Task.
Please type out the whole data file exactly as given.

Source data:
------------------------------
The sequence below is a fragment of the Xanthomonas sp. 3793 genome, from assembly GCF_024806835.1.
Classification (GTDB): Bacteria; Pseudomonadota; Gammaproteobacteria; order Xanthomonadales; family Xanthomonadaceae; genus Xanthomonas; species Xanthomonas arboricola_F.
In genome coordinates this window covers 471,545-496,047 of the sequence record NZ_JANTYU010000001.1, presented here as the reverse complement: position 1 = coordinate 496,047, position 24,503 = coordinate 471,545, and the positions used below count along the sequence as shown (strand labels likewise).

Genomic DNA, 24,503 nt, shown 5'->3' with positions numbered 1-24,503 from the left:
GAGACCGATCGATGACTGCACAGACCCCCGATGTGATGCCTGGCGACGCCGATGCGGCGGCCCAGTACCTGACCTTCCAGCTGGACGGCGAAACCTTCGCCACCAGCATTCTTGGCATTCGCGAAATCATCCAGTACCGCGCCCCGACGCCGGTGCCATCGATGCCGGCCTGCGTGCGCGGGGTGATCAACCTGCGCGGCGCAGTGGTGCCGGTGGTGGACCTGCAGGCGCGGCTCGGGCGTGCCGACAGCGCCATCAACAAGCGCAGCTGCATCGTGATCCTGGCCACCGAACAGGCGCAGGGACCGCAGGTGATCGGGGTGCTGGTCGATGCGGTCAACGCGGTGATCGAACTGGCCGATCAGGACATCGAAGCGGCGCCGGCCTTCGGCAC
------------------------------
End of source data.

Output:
The sequence below is a fragment of the Xanthomonas sp. 3793 genome, from assembly GCF_024806835.1.
Classification (GTDB): Bacteria; Pseudomonadota; Gammaproteobacteria; order Xanthomonadales; family Xanthomonadaceae; genus Xanthomonas; species Xanthomonas arboricola_F.
In genome coordinates this window covers 471,545-496,047 of the sequence record NZ_JANTYU010000001.1, presented here as the reverse complement: position 1 = coordinate 496,047, position 24,503 = coordinate 471,545, and the positions used below count along the sequence as shown (strand labels likewise).

Genomic DNA, 24,503 nt, shown 5'->3' with positions numbered 1-24,503 from the left:
GAGACCGATCGATGACTGCACAGACCCCCGATGTGATGCCTGGCGACGCCGATGCGGCGGCCCAGTACCTGACCTTCCAGCTGGACGGCGAAACCTTCGCCACCAGCATTCTTGGCATTCGCGAAATCATCCAGTACCGCGCCCCGACGCCGGTGCCATCGATGCCGGCCTGCGTGCGCGGGGTGATCAACCTGCGCGGCGCAGTGGTGCCGGTGGTGGACCTGCAGGCGCGGCTCGGGCGTGCCGACAGCGCCATCAACAAGCGCAGCTGCATCGTGATCCTGGCCACCGAACAGGCGCAGGGACCGCAGGTGATCGGGGTGCTGGTCGATGCGGTCAACGCGGTGATCGAACTGGCCGATCAGGACATCGAAGCGGCGCCGGCCTTCGGCAC